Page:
Here are a few tips to help you when working with copyrighted music.

Who owns the right to copy music?

The publishing company owns the copyright to their music. By purchasing music, customers purchase a copy of the music, not the copyright itself. Each time a person purchases music, sales go to both the writer of the music and the publisher; this is how they earn their living. Copying music without permission (even if you vow to destroy evidence) is stealing someone else’s property.

Just ask for permission.


• Make copies of copyrighted music for incidental use in Church or at home.
• Print songbooks or song sheets containing copyrighted music or lyrics and use them for Young Women groups or for camp.
• Make a transparency or slide of a copyrighted work for use on a projector.
• Make a photocopy of a copyrighted work for the accompanist in order to sing a solo.
• Make videos of worship services or special musical presentations, such as youth, children’s, or holiday presentations.

Permission must be secured prior to any such uses or duplications.

Get rid of photocopies that are already in use.

Destroy any unauthorized photocopies and replace them with legal editions. Possession of illegal copies puts you in position of harboring stolen goods.

Find the owner of a copyrighted song.


Contact the copyright owner about music that is "out of print".


No time to place an order?


Performing copyrighted music at church functions.


Making recordings of copyrighted songs.


The Harry Fox Agency, Inc. defines mechanical licenses this way:

What is a mechanical license?"A mechanical license grants the rights to reproduce and distribute copyrighted musical compositions to the public for private use. These rights allow the use of musical compositions on CDs, records, tapes, and certain digital configurations.
Why do I need one?
Mechanical licenses are required under U.S. Copyright Law if you want to duplicate and distribute a recording of a song that is owned by someone else. Reputable replicators and online music sites require copies of licenses before duplicating recordings or offering them online.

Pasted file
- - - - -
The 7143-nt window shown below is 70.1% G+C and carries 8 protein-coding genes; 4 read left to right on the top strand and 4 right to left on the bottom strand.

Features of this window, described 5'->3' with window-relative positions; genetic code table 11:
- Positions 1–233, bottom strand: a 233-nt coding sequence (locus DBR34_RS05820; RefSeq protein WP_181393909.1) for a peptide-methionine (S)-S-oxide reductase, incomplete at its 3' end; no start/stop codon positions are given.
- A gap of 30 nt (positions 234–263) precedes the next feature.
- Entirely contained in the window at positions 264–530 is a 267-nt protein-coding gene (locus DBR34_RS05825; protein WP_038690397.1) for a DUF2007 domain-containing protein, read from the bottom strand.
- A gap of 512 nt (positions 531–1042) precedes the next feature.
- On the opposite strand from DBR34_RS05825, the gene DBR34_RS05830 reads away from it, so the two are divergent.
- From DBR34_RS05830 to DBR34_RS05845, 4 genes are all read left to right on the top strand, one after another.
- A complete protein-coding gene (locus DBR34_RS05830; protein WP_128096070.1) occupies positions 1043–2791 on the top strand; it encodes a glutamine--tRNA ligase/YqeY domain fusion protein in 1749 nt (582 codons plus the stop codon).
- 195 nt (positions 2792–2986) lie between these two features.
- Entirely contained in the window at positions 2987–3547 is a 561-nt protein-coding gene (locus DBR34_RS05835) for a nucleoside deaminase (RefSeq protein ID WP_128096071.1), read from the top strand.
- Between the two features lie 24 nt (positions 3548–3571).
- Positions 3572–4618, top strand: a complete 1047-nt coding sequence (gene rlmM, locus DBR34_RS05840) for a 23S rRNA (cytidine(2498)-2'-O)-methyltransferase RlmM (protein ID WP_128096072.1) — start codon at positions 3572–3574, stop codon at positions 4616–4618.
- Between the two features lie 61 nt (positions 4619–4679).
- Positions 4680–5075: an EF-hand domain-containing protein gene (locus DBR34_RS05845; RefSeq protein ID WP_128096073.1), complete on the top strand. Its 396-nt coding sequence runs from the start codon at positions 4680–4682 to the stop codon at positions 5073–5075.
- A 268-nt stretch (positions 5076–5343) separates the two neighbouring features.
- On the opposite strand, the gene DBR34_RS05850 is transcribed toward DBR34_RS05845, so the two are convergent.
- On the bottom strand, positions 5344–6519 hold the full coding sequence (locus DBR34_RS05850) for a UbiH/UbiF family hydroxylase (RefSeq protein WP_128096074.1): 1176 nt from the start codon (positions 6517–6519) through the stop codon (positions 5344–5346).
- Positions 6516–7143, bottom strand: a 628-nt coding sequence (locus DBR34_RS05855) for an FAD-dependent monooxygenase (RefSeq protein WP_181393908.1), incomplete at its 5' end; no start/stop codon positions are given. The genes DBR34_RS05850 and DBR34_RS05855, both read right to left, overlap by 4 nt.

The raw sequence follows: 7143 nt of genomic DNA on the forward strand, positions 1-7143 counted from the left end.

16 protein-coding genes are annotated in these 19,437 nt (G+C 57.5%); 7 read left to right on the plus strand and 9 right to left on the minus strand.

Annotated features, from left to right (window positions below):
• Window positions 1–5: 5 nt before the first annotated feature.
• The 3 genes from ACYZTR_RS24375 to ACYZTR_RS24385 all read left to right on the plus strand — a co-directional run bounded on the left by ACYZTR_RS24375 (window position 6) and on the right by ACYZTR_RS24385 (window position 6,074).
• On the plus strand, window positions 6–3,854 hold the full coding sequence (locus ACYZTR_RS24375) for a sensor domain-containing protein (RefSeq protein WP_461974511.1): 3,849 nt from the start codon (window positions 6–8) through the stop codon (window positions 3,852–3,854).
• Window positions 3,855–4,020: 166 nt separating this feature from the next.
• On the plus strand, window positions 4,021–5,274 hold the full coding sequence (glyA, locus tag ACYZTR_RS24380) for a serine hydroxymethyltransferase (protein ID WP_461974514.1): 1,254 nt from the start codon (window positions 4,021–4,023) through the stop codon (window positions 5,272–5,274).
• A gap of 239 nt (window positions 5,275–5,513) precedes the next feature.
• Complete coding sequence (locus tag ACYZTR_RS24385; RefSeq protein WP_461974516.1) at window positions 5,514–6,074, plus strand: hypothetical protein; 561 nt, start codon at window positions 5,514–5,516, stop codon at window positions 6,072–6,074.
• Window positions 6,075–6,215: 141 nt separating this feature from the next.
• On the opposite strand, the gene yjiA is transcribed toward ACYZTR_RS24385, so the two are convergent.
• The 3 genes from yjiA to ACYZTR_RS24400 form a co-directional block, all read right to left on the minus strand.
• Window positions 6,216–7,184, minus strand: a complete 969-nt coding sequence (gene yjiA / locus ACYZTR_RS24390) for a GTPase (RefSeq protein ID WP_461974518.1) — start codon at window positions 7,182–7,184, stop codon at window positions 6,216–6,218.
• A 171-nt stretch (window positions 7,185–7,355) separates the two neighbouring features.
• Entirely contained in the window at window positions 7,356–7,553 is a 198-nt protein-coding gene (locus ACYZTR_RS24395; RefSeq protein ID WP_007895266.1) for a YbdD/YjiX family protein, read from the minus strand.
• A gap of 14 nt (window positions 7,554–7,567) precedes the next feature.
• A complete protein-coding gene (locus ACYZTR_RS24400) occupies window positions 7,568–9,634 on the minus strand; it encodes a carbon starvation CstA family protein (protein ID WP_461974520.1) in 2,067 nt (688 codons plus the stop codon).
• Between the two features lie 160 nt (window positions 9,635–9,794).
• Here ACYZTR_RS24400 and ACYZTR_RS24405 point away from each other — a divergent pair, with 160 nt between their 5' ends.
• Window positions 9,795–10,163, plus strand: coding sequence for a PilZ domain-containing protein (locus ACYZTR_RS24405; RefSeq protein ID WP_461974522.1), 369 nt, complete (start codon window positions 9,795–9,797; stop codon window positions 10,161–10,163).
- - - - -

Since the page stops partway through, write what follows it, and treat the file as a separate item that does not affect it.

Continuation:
In order for the publisher, and ultimately, the songwriter, to be compensated, proper licensing is a must. However, you do not need a mechanical license if you are recording and distributing a song you wrote yourself or if the song is in the public domain. To find out if a song is in the public domain, you can contact the U.S. Copyright Office. A list of songs in the public domain can also be found at"


Music in the "public domain".


Applying the term "Fair Use".


Penalties associated with Copyright Law violation.

The law provides for the copyright owner to recover damages for unauthorized use, including the profits of the infringer and statutory damages ranging from $250 to $100,000 per infringement. In addition, prison terms are provided for willful and commercial infringement.

Remember that churches, schools, and non-profit organizations can be infringers too! In fact, some stakes of the Church of Jesus Christ of Latter-day Saints have been found guilty of copyright abuse and have been subject to much embarrassment and penalty.

Photocopiers who don't get caught.

Illegal copying does not just affect the offender. Composers, arrangers, publishers, and dealers are losing a large percentage of their income because of illegal photocopying. This loss of revenue ultimately means that less and less printed music is available for sale; short print runs means higher prices for what is available; and dealers are no longer able to afford to carry large stocks of sheet music.

Thank you for being honest!

We know that the vast majority of people are striving to live honest lives. Consider yourself informed and know that we so appreciate your honesty and integrity.

Learn more about copyright law at